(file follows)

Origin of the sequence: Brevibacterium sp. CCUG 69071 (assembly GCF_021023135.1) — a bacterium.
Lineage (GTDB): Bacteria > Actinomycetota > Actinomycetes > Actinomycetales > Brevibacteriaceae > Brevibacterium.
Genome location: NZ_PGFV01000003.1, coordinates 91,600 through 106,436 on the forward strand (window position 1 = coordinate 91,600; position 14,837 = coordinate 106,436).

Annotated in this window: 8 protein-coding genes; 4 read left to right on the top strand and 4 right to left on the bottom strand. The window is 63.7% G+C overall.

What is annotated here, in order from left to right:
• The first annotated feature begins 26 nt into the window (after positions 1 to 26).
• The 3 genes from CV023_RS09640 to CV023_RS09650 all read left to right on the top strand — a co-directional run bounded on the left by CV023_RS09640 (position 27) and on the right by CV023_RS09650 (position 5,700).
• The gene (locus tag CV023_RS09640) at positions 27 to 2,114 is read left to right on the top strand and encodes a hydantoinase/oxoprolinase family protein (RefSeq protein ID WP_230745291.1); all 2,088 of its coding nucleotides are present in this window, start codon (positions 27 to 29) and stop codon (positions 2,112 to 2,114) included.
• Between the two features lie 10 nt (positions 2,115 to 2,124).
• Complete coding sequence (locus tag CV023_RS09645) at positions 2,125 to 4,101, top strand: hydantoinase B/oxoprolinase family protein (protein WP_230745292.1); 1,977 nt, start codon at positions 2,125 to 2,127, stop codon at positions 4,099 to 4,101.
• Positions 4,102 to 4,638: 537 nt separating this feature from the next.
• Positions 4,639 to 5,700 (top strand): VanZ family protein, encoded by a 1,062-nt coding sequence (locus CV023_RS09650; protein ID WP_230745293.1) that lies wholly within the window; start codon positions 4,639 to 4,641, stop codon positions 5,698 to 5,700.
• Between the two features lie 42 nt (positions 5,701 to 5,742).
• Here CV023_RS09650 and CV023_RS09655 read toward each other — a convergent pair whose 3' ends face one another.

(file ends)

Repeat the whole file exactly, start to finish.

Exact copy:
Origin of the sequence: Brevibacterium sp. CCUG 69071 (assembly GCF_021023135.1) — a bacterium.
Lineage (GTDB): Bacteria > Actinomycetota > Actinomycetes > Actinomycetales > Brevibacteriaceae > Brevibacterium.
Genome location: NZ_PGFV01000003.1, coordinates 91,600 through 106,436 on the forward strand (window position 1 = coordinate 91,600; position 14,837 = coordinate 106,436).

Annotated in this window: 8 protein-coding genes; 4 read left to right on the top strand and 4 right to left on the bottom strand. The window is 63.7% G+C overall.

What is annotated here, in order from left to right:
• The first annotated feature begins 26 nt into the window (after positions 1 to 26).
• The 3 genes from CV023_RS09640 to CV023_RS09650 all read left to right on the top strand — a co-directional run bounded on the left by CV023_RS09640 (position 27) and on the right by CV023_RS09650 (position 5,700).
• The gene (locus tag CV023_RS09640) at positions 27 to 2,114 is read left to right on the top strand and encodes a hydantoinase/oxoprolinase family protein (RefSeq protein ID WP_230745291.1); all 2,088 of its coding nucleotides are present in this window, start codon (positions 27 to 29) and stop codon (positions 2,112 to 2,114) included.
• Between the two features lie 10 nt (positions 2,115 to 2,124).
• Complete coding sequence (locus tag CV023_RS09645) at positions 2,125 to 4,101, top strand: hydantoinase B/oxoprolinase family protein (protein WP_230745292.1); 1,977 nt, start codon at positions 2,125 to 2,127, stop codon at positions 4,099 to 4,101.
• Positions 4,102 to 4,638: 537 nt separating this feature from the next.
• Positions 4,639 to 5,700 (top strand): VanZ family protein, encoded by a 1,062-nt coding sequence (locus CV023_RS09650; protein ID WP_230745293.1) that lies wholly within the window; start codon positions 4,639 to 4,641, stop codon positions 5,698 to 5,700.
• Between the two features lie 42 nt (positions 5,701 to 5,742).
• Here CV023_RS09650 and CV023_RS09655 read toward each other — a convergent pair whose 3' ends face one another.